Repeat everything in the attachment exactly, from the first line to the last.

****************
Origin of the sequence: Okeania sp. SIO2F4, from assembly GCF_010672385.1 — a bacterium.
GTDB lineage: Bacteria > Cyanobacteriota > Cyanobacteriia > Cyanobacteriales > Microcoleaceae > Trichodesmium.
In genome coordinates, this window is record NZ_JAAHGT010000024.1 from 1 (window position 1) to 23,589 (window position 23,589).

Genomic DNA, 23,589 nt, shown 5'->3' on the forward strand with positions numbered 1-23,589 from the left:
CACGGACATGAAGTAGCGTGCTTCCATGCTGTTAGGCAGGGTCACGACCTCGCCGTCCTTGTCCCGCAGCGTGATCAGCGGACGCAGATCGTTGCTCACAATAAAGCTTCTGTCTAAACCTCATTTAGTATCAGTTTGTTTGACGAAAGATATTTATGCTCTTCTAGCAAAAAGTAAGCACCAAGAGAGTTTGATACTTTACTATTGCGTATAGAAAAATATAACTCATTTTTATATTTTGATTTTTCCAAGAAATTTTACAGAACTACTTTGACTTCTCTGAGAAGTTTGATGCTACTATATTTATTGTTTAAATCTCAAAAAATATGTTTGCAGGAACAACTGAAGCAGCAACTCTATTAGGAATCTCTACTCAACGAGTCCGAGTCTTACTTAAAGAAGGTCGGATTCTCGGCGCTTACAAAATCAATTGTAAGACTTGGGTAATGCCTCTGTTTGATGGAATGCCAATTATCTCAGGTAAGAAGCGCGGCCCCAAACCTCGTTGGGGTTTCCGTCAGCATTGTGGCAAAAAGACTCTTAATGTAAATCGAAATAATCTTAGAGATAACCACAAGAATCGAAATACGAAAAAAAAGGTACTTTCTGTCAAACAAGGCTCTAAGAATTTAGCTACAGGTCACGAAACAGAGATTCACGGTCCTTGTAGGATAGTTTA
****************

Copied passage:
Origin of the sequence: Okeania sp. SIO2F4, from assembly GCF_010672385.1 — a bacterium.
GTDB lineage: Bacteria > Cyanobacteriota > Cyanobacteriia > Cyanobacteriales > Microcoleaceae > Trichodesmium.
In genome coordinates, this window is record NZ_JAAHGT010000024.1 from 1 (window position 1) to 23,589 (window position 23,589).

Genomic DNA, 23,589 nt, shown 5'->3' on the forward strand with positions numbered 1-23,589 from the left:
CACGGACATGAAGTAGCGTGCTTCCATGCTGTTAGGCAGGGTCACGACCTCGCCGTCCTTGTCCCGCAGCGTGATCAGCGGACGCAGATCGTTGCTCACAATAAAGCTTCTGTCTAAACCTCATTTAGTATCAGTTTGTTTGACGAAAGATATTTATGCTCTTCTAGCAAAAAGTAAGCACCAAGAGAGTTTGATACTTTACTATTGCGTATAGAAAAATATAACTCATTTTTATATTTTGATTTTTCCAAGAAATTTTACAGAACTACTTTGACTTCTCTGAGAAGTTTGATGCTACTATATTTATTGTTTAAATCTCAAAAAATATGTTTGCAGGAACAACTGAAGCAGCAACTCTATTAGGAATCTCTACTCAACGAGTCCGAGTCTTACTTAAAGAAGGTCGGATTCTCGGCGCTTACAAAATCAATTGTAAGACTTGGGTAATGCCTCTGTTTGATGGAATGCCAATTATCTCAGGTAAGAAGCGCGGCCCCAAACCTCGTTGGGGTTTCCGTCAGCATTGTGGCAAAAAGACTCTTAATGTAAATCGAAATAATCTTAGAGATAACCACAAGAATCGAAATACGAAAAAAAAGGTACTTTCTGTCAAACAAGGCTCTAAGAATTTAGCTACAGGTCACGAAACAGAGATTCACGGTCCTTGTAGGATAGTTTA